The cover of Magic’s Promise features Vanyel in Heraldic uniform. A tasteful quantity of chains is highlighting an aesthetically appropriate expanse of his chest. Behind him, a child with a terrible perm clings to a Companion with slash-marks on its flank. Something is burning. The back cover has bat-like creatures with huge teeth.
There are peaches.
Everything about this cover says I’m going to have a lot of fun with this book, right up until the moment it punches me in the heart.
The story begins with Vanyel’s return to Haven. He’s been guarding the Karsite border. He’s not sixteen anymore! He’s twenty-eight and very tired. The fatigue explains why Vanyel spends an entire chapter thinking thinky thoughts.
Vanyel thinks about his room, and how it doesn’t feel like home. He thinks about his huge bed, which he chose so he could toss and turn, and not as an accessory to the wild sex life he doesn’t have. He thinks about his aunt, and how she has more sex than he does. I KNOW, RIGHT? Because she has the thing with Jaysen and Andrel that I told you about in the last book. When Vanyel drops in on his Aunt Savil, she’s chatting with Jaysen because I told you so that’s why. Polyamorous septuagenarians were more common in my late-80s reading experience than gay male protagonists. I’m unwilling to commit to an explanation of the global significance of this, but I feel confident in saying that I read too much Heinlein.
Vanyel falls asleep in the bath, and is woken up by his friend Tantras. Once Tantras has offered Vanyel some insights into the reason people avoid him – it’s because Vanyel is a walking nuclear warhead, not because he’s gay – Vanyel goes back to his room to answer his mail. He has a letter from his dad, asking him to visit and please not bring a lover. Since Vanyel is on leave and wants to stay that way, he has, in fact, been planning a trip to Forst Reach. Also, Mardic and Donni are dead. So is Queen Elspeth the Peacemaker. Randale is king now. Surprise!
But there is more! Vanyel had a brief fling with a Guard named Jonne. He sounds nice. Vanyel is otherwise very lonely. Vanyel’s sister is thrilled to hear he will be visiting the family, but is monitoring a situation on the northern border, and can’t promise she’ll be able to see him. Huge bummer, because Lissa rocks. King Randale sends an unofficial note to say welcome back to Haven. And now it’s not so much an info dump as a majestic info waterfall.
Randale is lifebonded to Shavri, a Healer who is also King’s Own. Their daughter, Jisa, is actually Vanyel’s child. Vanyel has three other children with other couples (for those of you keeping score, that’s Casual Lovers: 1, Natural Children: 4). He’s been very generous in helping out friends with fertility problems because to him, sex with a woman is a mechanical act, like dancing. I think Vanyel is probably a lousy dancer. Randale’s infertility is just one symptom of his worsening illness, which explains why his King’s Own is a Healer. Randale is dying, and though it’s going to take him over a decade to do it, Shavri is terrified. Vanyel worries for her because he lives with the pain of having lost Tylendel.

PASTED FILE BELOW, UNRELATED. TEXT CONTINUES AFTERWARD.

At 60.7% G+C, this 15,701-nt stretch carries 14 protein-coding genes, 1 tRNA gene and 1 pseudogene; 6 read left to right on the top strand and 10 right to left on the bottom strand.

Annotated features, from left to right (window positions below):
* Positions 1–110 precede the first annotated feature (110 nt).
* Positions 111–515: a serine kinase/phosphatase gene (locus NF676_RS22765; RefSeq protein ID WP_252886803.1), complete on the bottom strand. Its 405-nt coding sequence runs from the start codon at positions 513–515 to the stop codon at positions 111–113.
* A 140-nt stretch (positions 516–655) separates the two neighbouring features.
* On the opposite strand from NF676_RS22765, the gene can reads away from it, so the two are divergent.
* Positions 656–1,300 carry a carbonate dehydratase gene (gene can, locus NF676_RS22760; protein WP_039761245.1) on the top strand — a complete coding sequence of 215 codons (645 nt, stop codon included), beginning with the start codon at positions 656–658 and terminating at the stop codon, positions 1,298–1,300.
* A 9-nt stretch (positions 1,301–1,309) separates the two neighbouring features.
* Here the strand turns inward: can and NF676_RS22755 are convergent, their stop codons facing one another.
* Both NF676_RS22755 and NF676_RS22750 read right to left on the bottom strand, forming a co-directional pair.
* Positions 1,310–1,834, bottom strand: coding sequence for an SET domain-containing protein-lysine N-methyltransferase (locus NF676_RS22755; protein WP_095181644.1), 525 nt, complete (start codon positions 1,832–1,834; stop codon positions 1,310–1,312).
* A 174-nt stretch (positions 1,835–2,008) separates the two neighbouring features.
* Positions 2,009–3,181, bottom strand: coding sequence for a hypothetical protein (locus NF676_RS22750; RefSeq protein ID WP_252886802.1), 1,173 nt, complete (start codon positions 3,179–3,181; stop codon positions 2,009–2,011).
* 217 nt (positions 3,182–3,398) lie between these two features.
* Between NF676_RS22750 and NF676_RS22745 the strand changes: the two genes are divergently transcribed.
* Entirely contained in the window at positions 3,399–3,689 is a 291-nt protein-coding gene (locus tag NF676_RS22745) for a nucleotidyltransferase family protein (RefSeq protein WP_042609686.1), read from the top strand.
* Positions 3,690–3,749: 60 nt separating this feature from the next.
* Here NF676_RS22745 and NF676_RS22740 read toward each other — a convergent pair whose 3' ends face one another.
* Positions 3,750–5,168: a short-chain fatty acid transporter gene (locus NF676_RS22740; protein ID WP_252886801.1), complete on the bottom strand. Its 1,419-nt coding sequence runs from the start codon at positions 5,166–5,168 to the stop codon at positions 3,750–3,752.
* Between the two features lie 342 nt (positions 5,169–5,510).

Randale wants Shavri to marry him, but she won’t because she wants to protect Jisa from inheriting the throne, and because Randale needs to be available for a possible marriage of alliance should Valdemar need one.
Which is a ridiculous idea. Look at it from a princess’s perspective:
Advisor: We’d like you to seriously consider this proposal of marriage from Randale of Valdemar. It’s a small kingdom on the edge of civilization.
Princess Juliet Lannister-Habsburg: I hear it has delightful psychic horses! Tell me more about this boy.
Advisor: He’s reputed to be a kind and fair ruler. He has a natural daughter, so we strongly suspect he’s not shooting blanks.
Juliet: That is reassuring. And I’m sure the King is also fair to the unfortunate woman who threw away her virtue and now lives in some comfortable but inconvenient part of the country.
Advisor: Um, no.
Advisor: The child’s mother is the king’s closest personal advisor and plays a central role on the Council and at Court.
Juliet: and the child is&hellip ?
Advisor: …only six, but a favorite among the courtiers and the Heralds. It’s thought she will become a Herald herself, at a young age.
Juliet: Well, surely that will keep her too busy to scheme against my children for the throne!
Advisor: Actually, being Chosen as a Herald is a prerequisite for the crown. The Valdemarans are adamant about it. They won’t guarantee that your children will inherit.
Juliet: We’re done here.
Advisor: Like us, Valdemar has had difficulties with Karse, and they’ve offered us the services of their Herald Mages. When Randale and his paramour sent this proposal, they had six of them.
Juliet: I would rather sleep with a stable boy.
But Vanyel is the one giving advice on diplomacy here, not me or Princess Juliet. And Vanyel is headed north with Yfandes, who lectures him about breaking hearts and then asks him to braid her mane for her assignation with a handsome Companion at an inn along the road. Yfandes has a great night. Vanyel is embarrassed by a Herald who gets overexcited about being in the presence of the Shadowstalker. Vanyel leads the inn’s patrons in a rendition of “The Crafty Maid” in a futile attempt to live down his new nicknames. Vanyel’s struggles with notoriety will continue until he notices that the forest he thought was creepy when he was fifteen is creepy for magical reasons.
Do you know the lyrics to “The Crafty Maid”? Who else should have Vanyel’s babies? Tell me about it in the comments and tune in next week for chapters 4-6!
Ellen Cheeseman-Meyer teaches history and reads a lot.